Establish Awesome Service as a Real Estate Agent

By Dirk Zeller

A service encounter happens any time a consumer interacts with a servicing organization. Every website hit or incoming ad or sign call is a service encounter. When a prospect talks to you, your staff, your company receptionist, your closing coordinator, or your broker, owner, lender, escrow or title attorney, or anyone on your service team, that person is having a service encounter.

If one person in the long chain of people who help you get your job done says or does anything negative, it affects the impression of the nature of the service you provide. There’s no way to separate yourself from your colleagues if they mess up. It’s even possible for your service to be tainted by those outside your service team. For example, say that a buyer uses a lender other than the one you recommend. If the transaction closes late and with a higher interest rate than originally quoted, that client will leave with a bad impression about the whole transaction and everyone involved in it. Your future business and referral opportunities are affected by the actions of someone entirely outside your influence.

To direct your service encounters toward superb outcomes, follow these steps:

  • Control service encounters by using your own people to conduct transactions. Direct and drive as much business as possible to the best providers. Work hard to convince the client to use people on your team when securing a mortgage or closing the deal. Some may call this “steering,” but I view it as taking care of your clients.
  • Make sure your clients work with lenders who know their stuff and are responsive. Be aware that the lender triggers the choke point in most transactions. Take time to counsel your clients toward a resource you know will perform.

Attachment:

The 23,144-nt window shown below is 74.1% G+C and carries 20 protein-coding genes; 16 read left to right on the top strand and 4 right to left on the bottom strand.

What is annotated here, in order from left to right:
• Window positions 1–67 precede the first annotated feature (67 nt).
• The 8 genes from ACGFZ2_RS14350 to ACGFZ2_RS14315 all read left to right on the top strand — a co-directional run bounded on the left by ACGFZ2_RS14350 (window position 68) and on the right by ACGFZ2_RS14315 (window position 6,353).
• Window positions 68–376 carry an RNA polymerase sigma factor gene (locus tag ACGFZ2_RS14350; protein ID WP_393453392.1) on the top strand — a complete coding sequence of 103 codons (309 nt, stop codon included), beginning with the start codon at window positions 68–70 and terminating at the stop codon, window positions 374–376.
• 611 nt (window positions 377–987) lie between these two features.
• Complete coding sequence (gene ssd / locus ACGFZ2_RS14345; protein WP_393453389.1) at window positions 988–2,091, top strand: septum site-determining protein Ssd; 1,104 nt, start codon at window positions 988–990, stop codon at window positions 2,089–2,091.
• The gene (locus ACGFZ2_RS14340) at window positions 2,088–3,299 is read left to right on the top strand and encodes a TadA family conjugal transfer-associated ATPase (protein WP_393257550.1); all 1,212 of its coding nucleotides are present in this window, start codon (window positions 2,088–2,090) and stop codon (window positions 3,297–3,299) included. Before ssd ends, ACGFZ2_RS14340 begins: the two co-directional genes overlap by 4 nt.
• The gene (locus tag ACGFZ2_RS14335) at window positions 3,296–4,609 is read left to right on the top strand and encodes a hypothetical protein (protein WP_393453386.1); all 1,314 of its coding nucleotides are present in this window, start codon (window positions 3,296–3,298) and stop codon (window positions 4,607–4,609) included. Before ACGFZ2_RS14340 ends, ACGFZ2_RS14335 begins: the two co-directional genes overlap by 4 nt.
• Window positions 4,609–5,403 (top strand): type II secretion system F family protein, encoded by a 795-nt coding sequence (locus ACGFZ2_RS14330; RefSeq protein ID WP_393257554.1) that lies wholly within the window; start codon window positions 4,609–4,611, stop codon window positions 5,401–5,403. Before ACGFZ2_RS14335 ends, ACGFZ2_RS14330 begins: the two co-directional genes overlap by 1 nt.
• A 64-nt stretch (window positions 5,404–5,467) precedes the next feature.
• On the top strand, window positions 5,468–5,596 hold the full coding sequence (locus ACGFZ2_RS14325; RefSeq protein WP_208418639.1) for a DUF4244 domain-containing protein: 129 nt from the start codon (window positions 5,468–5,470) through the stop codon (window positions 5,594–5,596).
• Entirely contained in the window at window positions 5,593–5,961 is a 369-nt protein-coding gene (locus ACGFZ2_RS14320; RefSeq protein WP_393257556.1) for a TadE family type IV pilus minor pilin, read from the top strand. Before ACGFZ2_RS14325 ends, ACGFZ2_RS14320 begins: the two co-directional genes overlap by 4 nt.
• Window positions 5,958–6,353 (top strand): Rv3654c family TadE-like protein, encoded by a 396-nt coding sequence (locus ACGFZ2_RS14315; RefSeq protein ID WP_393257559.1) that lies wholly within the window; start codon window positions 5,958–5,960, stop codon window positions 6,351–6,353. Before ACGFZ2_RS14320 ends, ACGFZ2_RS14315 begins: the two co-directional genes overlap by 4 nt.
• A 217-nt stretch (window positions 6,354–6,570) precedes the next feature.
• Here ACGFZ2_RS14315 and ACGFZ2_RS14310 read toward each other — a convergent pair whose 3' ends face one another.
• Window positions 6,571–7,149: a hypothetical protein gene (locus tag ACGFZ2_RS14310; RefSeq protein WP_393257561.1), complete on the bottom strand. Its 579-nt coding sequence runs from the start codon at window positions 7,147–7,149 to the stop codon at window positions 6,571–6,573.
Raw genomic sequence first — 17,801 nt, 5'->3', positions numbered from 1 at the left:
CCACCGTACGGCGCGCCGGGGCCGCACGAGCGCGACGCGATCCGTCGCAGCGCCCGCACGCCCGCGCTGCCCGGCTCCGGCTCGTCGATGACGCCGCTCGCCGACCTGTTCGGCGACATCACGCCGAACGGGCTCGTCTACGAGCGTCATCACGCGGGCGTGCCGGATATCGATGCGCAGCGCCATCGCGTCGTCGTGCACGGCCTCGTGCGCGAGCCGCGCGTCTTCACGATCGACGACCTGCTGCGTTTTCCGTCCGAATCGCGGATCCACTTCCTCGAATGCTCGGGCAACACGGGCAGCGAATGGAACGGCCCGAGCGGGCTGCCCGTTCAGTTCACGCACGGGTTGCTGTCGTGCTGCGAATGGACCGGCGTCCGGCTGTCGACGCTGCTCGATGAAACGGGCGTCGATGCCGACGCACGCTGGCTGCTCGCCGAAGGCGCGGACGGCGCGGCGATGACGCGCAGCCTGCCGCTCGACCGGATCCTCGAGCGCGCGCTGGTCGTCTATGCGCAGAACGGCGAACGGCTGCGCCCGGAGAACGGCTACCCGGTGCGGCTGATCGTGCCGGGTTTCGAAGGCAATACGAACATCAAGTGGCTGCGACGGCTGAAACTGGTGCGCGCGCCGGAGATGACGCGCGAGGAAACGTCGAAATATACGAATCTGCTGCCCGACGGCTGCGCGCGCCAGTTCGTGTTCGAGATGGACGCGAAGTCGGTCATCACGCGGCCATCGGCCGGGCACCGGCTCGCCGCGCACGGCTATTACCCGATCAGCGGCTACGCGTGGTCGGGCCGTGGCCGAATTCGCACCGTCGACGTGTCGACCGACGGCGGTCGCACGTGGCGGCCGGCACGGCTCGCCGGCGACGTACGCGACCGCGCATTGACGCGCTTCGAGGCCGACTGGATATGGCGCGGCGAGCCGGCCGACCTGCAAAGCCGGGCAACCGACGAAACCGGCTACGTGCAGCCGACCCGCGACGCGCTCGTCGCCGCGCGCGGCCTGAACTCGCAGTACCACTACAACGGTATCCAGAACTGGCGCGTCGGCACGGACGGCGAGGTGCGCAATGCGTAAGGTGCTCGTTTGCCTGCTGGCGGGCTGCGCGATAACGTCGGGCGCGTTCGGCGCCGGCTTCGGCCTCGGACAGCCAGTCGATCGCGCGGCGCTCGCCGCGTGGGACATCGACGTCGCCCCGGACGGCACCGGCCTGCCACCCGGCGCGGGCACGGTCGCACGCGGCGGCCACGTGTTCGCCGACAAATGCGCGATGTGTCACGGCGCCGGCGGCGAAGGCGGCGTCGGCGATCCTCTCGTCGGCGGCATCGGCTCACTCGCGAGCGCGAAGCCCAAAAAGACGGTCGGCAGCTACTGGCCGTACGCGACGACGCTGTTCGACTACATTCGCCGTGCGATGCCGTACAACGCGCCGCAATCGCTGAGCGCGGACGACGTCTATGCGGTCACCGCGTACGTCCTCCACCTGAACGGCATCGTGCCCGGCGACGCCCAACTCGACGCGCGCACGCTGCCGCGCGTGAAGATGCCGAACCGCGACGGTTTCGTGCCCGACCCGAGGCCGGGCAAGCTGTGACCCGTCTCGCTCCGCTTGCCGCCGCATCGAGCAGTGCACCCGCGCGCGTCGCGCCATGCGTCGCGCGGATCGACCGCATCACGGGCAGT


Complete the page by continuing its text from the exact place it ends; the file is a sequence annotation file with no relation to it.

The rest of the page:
• Have a plan for recovering from service disasters if necessary. If your client is reasonable, no situation is too far gone to salvage. In fact, handle the problem well and you’re apt to turn a disgruntled client into one of your most vocal supporters. Take these steps:
    • Do what is necessary to right the wrong.
    • Find out from the client what it will take to turn the unsatisfactory situation into a satisfactory outcome. Ask what it will take for them to be delighted. Be cautious here. I don’t really believe that forgoing a fee or reducing a cost ever creates a more satisfied client. The service and the cost are not linked at this stage of customer satisfaction.
    • Avoid the blame game. If you point out that it was the client’s decision to use the service provider who caused the problem, you only make the situation worse. Conveying that “I told you so” is never a way to soothe feelings.
    • Follow up. Eventually sore feelings will wane, but the only way to replace the negative impression is to make a better one through continuous, professional contact. In the early stages after the mishap you may not see many referrals, but when they start to come through you’ll know your service recovery plan was a success.
    • If you can’t turn the situation around, don’t concede your profit. Some clients only feel placated if they get into your pocketbook and win cash compensation. If you did something that caused them to be hurt financially, you may have to buck up. Most of the time, though, that won’t be the case. Before you ever give up your hard-earned money, ask yourself three questions: